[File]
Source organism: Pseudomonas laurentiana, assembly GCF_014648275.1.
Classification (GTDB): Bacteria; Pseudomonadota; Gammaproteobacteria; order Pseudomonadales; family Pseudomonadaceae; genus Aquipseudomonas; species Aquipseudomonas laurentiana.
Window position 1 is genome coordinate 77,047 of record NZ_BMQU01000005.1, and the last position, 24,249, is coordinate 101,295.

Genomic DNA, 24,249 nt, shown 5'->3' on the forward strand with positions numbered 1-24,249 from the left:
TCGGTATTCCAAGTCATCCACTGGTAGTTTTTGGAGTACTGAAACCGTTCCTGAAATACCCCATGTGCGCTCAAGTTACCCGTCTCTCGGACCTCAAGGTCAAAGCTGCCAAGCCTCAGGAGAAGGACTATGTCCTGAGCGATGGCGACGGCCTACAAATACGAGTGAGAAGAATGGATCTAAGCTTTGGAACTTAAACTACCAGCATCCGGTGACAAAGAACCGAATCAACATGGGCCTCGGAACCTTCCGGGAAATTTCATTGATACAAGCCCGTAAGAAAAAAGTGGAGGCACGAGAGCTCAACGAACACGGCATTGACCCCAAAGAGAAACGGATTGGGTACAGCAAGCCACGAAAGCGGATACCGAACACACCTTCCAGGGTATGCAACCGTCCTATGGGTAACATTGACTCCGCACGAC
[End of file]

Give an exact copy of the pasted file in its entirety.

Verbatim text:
Source organism: Pseudomonas laurentiana, assembly GCF_014648275.1.
Classification (GTDB): Bacteria; Pseudomonadota; Gammaproteobacteria; order Pseudomonadales; family Pseudomonadaceae; genus Aquipseudomonas; species Aquipseudomonas laurentiana.
Window position 1 is genome coordinate 77,047 of record NZ_BMQU01000005.1, and the last position, 24,249, is coordinate 101,295.

Genomic DNA, 24,249 nt, shown 5'->3' on the forward strand with positions numbered 1-24,249 from the left:
TCGGTATTCCAAGTCATCCACTGGTAGTTTTTGGAGTACTGAAACCGTTCCTGAAATACCCCATGTGCGCTCAAGTTACCCGTCTCTCGGACCTCAAGGTCAAAGCTGCCAAGCCTCAGGAGAAGGACTATGTCCTGAGCGATGGCGACGGCCTACAAATACGAGTGAGAAGAATGGATCTAAGCTTTGGAACTTAAACTACCAGCATCCGGTGACAAAGAACCGAATCAACATGGGCCTCGGAACCTTCCGGGAAATTTCATTGATACAAGCCCGTAAGAAAAAAGTGGAGGCACGAGAGCTCAACGAACACGGCATTGACCCCAAAGAGAAACGGATTGGGTACAGCAAGCCACGAAAGCGGATACCGAACACACCTTCCAGGGTATGCAACCGTCCTATGGGTAACATTGACTCCGCACGAC